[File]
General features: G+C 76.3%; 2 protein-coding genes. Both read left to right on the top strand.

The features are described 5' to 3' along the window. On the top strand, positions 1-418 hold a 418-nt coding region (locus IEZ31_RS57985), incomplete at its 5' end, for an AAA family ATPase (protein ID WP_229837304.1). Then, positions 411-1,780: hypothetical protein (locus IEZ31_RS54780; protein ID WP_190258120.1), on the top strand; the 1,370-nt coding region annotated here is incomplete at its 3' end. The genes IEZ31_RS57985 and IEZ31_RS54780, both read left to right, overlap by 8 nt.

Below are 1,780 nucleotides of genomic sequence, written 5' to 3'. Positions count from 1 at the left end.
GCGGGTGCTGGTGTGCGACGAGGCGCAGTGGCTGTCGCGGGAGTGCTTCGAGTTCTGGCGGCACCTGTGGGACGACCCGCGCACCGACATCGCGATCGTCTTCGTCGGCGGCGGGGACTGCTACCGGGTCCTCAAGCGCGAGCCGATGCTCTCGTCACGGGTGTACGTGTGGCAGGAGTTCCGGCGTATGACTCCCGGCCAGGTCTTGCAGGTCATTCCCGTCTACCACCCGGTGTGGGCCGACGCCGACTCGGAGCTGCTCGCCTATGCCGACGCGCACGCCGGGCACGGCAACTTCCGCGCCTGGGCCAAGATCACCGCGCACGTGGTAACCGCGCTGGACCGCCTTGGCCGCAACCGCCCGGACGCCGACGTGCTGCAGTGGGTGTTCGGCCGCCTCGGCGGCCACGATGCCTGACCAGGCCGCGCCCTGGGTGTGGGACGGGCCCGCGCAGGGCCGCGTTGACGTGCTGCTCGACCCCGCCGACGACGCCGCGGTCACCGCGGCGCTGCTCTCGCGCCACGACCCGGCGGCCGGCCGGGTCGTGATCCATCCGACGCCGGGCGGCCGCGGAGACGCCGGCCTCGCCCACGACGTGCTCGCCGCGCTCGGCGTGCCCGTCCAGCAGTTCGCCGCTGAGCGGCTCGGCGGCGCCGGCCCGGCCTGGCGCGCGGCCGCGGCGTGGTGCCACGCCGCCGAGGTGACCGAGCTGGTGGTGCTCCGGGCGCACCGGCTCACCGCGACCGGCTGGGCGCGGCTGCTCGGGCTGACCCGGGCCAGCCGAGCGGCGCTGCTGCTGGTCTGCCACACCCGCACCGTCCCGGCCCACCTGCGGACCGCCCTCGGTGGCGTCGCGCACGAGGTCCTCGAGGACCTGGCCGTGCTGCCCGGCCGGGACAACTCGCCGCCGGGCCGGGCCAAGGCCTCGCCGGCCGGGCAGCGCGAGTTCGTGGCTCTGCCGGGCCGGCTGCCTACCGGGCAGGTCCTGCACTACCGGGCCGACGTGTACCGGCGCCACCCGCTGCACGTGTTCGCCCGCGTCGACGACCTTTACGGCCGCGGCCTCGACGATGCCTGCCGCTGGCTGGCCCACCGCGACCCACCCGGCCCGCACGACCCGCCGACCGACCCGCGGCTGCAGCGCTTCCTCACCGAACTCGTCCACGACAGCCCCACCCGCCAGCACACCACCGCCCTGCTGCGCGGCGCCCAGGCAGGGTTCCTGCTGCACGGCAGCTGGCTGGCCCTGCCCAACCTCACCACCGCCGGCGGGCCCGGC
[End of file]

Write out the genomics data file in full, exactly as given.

General features: G+C 76.3%; 2 protein-coding genes. Both read left to right on the top strand.

The features are described 5' to 3' along the window. On the top strand, positions 1-418 hold a 418-nt coding region (locus IEZ31_RS57985), incomplete at its 5' end, for an AAA family ATPase (protein ID WP_229837304.1). Then, positions 411-1,780: hypothetical protein (locus IEZ31_RS54780; protein ID WP_190258120.1), on the top strand; the 1,370-nt coding region annotated here is incomplete at its 3' end. The genes IEZ31_RS57985 and IEZ31_RS54780, both read left to right, overlap by 8 nt.

Below are 1,780 nucleotides of genomic sequence, written 5' to 3'. Positions count from 1 at the left end.
GCGGGTGCTGGTGTGCGACGAGGCGCAGTGGCTGTCGCGGGAGTGCTTCGAGTTCTGGCGGCACCTGTGGGACGACCCGCGCACCGACATCGCGATCGTCTTCGTCGGCGGCGGGGACTGCTACCGGGTCCTCAAGCGCGAGCCGATGCTCTCGTCACGGGTGTACGTGTGGCAGGAGTTCCGGCGTATGACTCCCGGCCAGGTCTTGCAGGTCATTCCCGTCTACCACCCGGTGTGGGCCGACGCCGACTCGGAGCTGCTCGCCTATGCCGACGCGCACGCCGGGCACGGCAACTTCCGCGCCTGGGCCAAGATCACCGCGCACGTGGTAACCGCGCTGGACCGCCTTGGCCGCAACCGCCCGGACGCCGACGTGCTGCAGTGGGTGTTCGGCCGCCTCGGCGGCCACGATGCCTGACCAGGCCGCGCCCTGGGTGTGGGACGGGCCCGCGCAGGGCCGCGTTGACGTGCTGCTCGACCCCGCCGACGACGCCGCGGTCACCGCGGCGCTGCTCTCGCGCCACGACCCGGCGGCCGGCCGGGTCGTGATCCATCCGACGCCGGGCGGCCGCGGAGACGCCGGCCTCGCCCACGACGTGCTCGCCGCGCTCGGCGTGCCCGTCCAGCAGTTCGCCGCTGAGCGGCTCGGCGGCGCCGGCCCGGCCTGGCGCGCGGCCGCGGCGTGGTGCCACGCCGCCGAGGTGACCGAGCTGGTGGTGCTCCGGGCGCACCGGCTCACCGCGACCGGCTGGGCGCGGCTGCTCGGGCTGACCCGGGCCAGCCGAGCGGCGCTGCTGCTGGTCTGCCACACCCGCACCGTCCCGGCCCACCTGCGGACCGCCCTCGGTGGCGTCGCGCACGAGGTCCTCGAGGACCTGGCCGTGCTGCCCGGCCGGGACAACTCGCCGCCGGGCCGGGCCAAGGCCTCGCCGGCCGGGCAGCGCGAGTTCGTGGCTCTGCCGGGCCGGCTGCCTACCGGGCAGGTCCTGCACTACCGGGCCGACGTGTACCGGCGCCACCCGCTGCACGTGTTCGCCCGCGTCGACGACCTTTACGGCCGCGGCCTCGACGATGCCTGCCGCTGGCTGGCCCACCGCGACCCACCCGGCCCGCACGACCCGCCGACCGACCCGCGGCTGCAGCGCTTCCTCACCGAACTCGTCCACGACAGCCCCACCCGCCAGCACACCACCGCCCTGCTGCGCGGCGCCCAGGCAGGGTTCCTGCTGCACGGCAGCTGGCTGGCCCTGCCCAACCTCACCACCGCCGGCGGGCCCGGC